December 7, 2022

Whole Community News

From Kalapuya lands in the Willamette watershed

Recalled councilor, mayor block public vote on fireworks

4 min read
A recalled councilor--- and a city council that has lost the confidence of most of the community--- savored one last chance to say: We know more than you do.

Councilor Zelenka mocks effort to draw public participation

A recalled councilor— and a city council that has lost the confidence of most of the community— savored one last chance to say: We know more than you do.

[00:00:10] Councilor Alan Zelenka: From where we sit, we have a lot more information that you’re not aware of. But I know it’s easy to think that when you talk to your, the people that all agree with you, that that’s the majority of people but it’s not necessarily so (laughs).

[00:00:24] John Q: He mentioned the cost of a radio campaign to encourage public participation.

[00:00:30] Councilor Alan Zelenka: The $25,000 to $50,000 ad buy, and by the way, I’ll asterisk ***Follow the money*** on that one.

[00:00:37] And the other way to think about that is all of that money and all that effort, you only had 26 people show up and 250 people out of 177,000 people in Eugene, and you said you’re the majority. How do you know? You said, we don’t know. So, I don’t think it’s the majority. The reasons I am in favor of the ban is not only because of veterans—Please don’t be rude.

[00:01:05] We were very patient and listened to you, so do the same, please.

[00:01:10] Councilor Matt Keating: …But that radio spot reportedly paid for by Fundz 4 Kidz. Call your local city government quote ‘tyrannical,’ and our actions quote, ‘chipping away at basic civil rights.’ Now, I love colorful language, but that kind of message echoed here tonight is over the top. It’s divisive, it’s misleading at best…

[00:01:34] I’ve rattled off data points left and right. I understand, and I hear, and I empathize with the great stressors on our community. But this community cannot suffer a Holiday Farm Fire, or Cedar Creek Fire or— you know the dangers in our South Hills: One way in, one way out, and had the winds kept comin’ two Labor Days ago, we’ve seen a disaster unfold right here—from 97405 to (974)01 and every zip code in between in Eugene—we would’ve seen it right here because conditions are so ripe for disaster. It is our duty to embrace public safety across the board.

[00:02:19] Mayor Lucy Vinis: We listened to you quietly and now it is your turn to listen to us quietly. Thank you.

[00:02:25] Councilor Claire Syrett: The entire state of California has banned fireworks. It is not a violation of millions of people’s First Amendment rights. As the only person in this room who worked for the ACLU of Oregon, I can guarantee you, a ban of this kind is not a violation of the constitution.

[00:02:42] I am also a proud American. I’m in fact one of those people who was somewhat earlier offensively referred to as ‘an immigrant to this country.’ When I became an American citizen, I took an oath to be faithful to this republic. I love this country as much as anyone else in this room, and one of the few people who made a conscious decision to pledge my loyalty to this nation as a naturalized American citizen.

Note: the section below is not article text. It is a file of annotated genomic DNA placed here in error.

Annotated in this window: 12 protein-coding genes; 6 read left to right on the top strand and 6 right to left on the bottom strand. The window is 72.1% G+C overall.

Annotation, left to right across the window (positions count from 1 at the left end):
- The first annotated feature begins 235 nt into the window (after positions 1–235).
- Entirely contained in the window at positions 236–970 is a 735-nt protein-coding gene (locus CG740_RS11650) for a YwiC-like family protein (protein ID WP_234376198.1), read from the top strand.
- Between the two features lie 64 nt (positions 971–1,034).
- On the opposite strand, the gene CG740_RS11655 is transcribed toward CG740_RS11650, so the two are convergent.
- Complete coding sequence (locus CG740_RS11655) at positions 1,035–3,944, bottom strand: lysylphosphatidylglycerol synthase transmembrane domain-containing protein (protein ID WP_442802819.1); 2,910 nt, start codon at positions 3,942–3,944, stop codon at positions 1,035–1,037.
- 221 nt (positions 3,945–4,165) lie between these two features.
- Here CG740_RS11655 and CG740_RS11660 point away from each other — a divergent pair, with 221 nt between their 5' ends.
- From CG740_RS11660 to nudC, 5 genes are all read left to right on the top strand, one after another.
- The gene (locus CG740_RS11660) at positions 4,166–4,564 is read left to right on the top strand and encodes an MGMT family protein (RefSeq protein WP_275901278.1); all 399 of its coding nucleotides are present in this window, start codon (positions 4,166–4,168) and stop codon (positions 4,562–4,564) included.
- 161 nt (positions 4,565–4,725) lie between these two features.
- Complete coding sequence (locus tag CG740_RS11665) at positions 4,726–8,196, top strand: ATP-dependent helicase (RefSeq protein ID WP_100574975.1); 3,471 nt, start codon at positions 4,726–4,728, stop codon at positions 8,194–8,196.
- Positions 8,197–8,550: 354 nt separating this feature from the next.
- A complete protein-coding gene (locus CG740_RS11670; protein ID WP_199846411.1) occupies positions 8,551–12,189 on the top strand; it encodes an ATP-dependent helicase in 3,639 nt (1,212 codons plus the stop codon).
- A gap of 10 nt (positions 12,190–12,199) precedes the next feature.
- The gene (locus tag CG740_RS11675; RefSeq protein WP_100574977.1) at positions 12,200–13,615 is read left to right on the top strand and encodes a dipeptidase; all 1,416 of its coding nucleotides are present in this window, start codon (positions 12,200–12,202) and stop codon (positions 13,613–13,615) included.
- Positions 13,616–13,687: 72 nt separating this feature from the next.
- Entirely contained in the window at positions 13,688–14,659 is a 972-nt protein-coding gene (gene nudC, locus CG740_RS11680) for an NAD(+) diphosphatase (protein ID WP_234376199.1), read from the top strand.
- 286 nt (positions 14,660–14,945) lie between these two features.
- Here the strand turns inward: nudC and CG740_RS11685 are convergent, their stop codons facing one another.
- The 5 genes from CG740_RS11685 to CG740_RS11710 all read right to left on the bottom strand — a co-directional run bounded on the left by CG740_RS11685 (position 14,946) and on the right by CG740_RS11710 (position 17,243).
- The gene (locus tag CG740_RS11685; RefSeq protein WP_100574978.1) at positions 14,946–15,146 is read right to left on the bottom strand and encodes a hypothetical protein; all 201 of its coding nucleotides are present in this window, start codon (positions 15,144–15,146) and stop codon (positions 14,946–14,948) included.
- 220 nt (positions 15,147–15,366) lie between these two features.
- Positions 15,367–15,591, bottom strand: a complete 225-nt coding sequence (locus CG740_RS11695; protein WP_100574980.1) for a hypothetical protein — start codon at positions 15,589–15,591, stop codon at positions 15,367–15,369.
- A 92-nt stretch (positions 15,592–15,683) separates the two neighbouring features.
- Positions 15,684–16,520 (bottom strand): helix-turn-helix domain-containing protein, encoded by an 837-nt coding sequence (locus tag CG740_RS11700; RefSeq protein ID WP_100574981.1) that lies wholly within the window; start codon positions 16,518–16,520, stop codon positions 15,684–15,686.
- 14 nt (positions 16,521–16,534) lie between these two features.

[00:03:08] Councilor Mike Clark: At this point I will move to direct the city manager to bring this question to the next public ballot. The reason I’m suggesting that we put this in front of the voters is as Councilor Semple mentioned, there’s just no debating how many emails we got on this, whether it’s now, whether it’s right in front of the Fourth of July, this is a high-profile question that everybody in town has a point of view on.

[00:03:36] So this is the very definition of a lose-lose deal for us, okay? Because half of the people in the community are going to be angry no matter what we do. (Mm-hmm.) So let’s put it in their hands and say, ‘Gosh, we trust you to know what’s best for you here and want to hear what you say.’

[00:03:55] We ought to recognize that this is a very controversial issue for a lot of people in the community, and we’re trying to involve them in the process.

[00:04:04] John Q: Councilor Clark’s proposal went to a vote.

[00:04:08] Mayor Lucy Vinis: So, all in favor please raise your hands. 1, 2, 3, 4 opposed? 1, 2, 3, 4. And I oppose it. Okay. And I oppose it because I do not want the ban on the South Hills to expire when we are at such fire danger.

[00:04:28] John Q: As the council prepared to ban fireworks:

[00:04:32] Councilor Claire Syrett: The mayor is in charge of running this meeting, and she gets to determine if a vote is going to happen or not, and if she’s going to call on other people or not.

[00:04:42] Mayor Lucy Vinis: True. And I am ready to take this to a vote. The original motion is now on the table. All in favor, please raise your hands. 1, 2, 3, 4, 5, 6. Opposed: two and that passes. Thank you very much.

[00:04:58] Councilor Emily Semple: I have a question. Okay. Okay. Well, I’m not thinking so much about the ones for having buckets or education with what to do with the small fireworks that we’ve just banned—

[00:05:13] Mayor Lucy Vinis: Hold on, hold on, excuse me, I, just one second. Those of you who are having a conversation, we’re still in a meeting here, so if you could either listen to our meeting or take your conversations (to the hallway) so that we can conduct this. Thank you very much.

[00:05:27] John Q: Reflecting on her final meeting:

[00:05:31] Councilor Claire Syrett: What a great last public meeting.

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